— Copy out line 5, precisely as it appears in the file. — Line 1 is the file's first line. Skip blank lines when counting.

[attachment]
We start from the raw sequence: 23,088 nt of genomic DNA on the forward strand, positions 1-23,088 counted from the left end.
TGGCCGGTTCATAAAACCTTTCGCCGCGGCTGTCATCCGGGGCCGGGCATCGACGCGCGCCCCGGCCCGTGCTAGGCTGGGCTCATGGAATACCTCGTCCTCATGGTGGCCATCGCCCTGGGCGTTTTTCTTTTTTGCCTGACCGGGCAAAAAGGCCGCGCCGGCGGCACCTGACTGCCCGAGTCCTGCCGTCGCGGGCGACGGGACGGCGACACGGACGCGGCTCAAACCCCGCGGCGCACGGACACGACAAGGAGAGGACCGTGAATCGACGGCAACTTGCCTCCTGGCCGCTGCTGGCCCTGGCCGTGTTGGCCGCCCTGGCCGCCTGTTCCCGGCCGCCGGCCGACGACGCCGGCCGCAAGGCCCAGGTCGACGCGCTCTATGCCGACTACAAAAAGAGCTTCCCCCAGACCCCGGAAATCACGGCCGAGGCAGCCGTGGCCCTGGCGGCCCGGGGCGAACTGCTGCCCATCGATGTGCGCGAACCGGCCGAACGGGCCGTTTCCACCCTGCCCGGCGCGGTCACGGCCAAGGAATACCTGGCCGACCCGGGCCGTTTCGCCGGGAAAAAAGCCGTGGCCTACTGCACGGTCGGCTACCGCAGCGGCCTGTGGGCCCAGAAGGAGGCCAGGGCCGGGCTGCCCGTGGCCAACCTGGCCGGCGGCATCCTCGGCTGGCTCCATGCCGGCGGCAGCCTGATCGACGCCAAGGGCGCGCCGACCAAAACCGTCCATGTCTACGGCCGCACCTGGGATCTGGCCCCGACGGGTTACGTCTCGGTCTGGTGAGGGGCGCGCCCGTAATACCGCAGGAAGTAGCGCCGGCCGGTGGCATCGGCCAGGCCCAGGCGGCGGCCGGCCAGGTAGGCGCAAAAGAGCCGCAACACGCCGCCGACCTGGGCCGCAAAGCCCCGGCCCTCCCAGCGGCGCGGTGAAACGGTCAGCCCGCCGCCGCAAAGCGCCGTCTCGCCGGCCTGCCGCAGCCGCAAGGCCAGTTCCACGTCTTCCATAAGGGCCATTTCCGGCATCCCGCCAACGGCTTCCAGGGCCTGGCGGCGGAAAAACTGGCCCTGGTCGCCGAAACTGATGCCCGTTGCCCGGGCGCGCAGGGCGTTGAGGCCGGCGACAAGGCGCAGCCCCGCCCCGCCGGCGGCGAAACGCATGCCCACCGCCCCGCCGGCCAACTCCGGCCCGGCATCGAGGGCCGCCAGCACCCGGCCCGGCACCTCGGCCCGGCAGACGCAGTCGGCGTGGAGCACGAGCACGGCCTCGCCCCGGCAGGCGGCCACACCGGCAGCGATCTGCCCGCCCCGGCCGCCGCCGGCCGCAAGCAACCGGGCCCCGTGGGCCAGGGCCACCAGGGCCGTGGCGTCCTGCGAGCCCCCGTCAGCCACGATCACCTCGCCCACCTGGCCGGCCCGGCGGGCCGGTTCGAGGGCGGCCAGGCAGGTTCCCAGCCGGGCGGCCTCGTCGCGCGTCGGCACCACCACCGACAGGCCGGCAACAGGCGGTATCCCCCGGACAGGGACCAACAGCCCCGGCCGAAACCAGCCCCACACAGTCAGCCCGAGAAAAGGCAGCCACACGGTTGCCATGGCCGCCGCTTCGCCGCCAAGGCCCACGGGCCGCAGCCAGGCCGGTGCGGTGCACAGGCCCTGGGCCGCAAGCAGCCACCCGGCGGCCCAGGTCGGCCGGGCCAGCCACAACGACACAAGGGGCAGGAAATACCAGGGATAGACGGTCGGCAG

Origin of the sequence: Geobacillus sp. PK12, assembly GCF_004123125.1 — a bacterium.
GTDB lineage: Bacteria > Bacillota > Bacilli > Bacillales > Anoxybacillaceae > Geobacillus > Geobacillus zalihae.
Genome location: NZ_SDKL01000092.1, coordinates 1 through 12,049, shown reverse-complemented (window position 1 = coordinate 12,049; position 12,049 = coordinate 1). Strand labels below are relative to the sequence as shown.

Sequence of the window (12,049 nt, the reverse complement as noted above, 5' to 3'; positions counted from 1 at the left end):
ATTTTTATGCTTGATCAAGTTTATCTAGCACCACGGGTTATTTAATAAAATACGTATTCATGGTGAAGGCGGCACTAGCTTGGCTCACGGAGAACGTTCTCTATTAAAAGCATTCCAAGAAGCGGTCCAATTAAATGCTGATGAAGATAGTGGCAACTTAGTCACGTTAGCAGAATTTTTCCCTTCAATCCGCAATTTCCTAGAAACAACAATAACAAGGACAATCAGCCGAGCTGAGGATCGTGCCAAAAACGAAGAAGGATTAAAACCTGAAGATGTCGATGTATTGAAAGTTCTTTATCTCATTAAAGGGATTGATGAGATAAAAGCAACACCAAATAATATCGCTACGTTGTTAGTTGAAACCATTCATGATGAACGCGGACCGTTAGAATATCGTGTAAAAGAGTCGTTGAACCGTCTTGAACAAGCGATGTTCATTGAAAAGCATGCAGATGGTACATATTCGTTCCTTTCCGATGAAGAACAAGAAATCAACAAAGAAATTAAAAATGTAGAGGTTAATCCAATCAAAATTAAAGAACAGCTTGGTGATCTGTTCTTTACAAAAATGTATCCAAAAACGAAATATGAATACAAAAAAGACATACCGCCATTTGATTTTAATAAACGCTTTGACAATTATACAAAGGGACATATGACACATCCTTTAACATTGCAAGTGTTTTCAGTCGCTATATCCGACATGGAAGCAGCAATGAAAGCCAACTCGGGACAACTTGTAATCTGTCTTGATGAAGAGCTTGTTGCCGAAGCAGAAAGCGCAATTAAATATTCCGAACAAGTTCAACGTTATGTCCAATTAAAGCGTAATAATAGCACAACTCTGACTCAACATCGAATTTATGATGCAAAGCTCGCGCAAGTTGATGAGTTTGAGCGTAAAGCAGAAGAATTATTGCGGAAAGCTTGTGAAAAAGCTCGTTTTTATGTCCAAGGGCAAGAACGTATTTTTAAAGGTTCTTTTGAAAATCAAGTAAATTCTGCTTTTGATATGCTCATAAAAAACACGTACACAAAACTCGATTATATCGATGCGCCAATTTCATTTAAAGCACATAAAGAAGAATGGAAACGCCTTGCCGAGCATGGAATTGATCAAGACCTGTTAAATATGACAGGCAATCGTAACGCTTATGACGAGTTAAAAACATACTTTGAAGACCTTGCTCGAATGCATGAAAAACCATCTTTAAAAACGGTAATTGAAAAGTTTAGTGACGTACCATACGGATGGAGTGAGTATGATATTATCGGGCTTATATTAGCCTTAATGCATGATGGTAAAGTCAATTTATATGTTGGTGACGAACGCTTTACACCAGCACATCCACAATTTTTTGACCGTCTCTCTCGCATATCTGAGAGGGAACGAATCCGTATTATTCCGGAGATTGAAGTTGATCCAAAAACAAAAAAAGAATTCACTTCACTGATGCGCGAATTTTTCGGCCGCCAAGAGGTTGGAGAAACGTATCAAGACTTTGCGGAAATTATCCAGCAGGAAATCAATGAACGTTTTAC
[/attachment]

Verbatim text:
Genome location: NZ_SDKL01000092.1, coordinates 1 through 12,049, shown reverse-complemented (window position 1 = coordinate 12,049; position 12,049 = coordinate 1). Strand labels below are relative to the sequence as shown.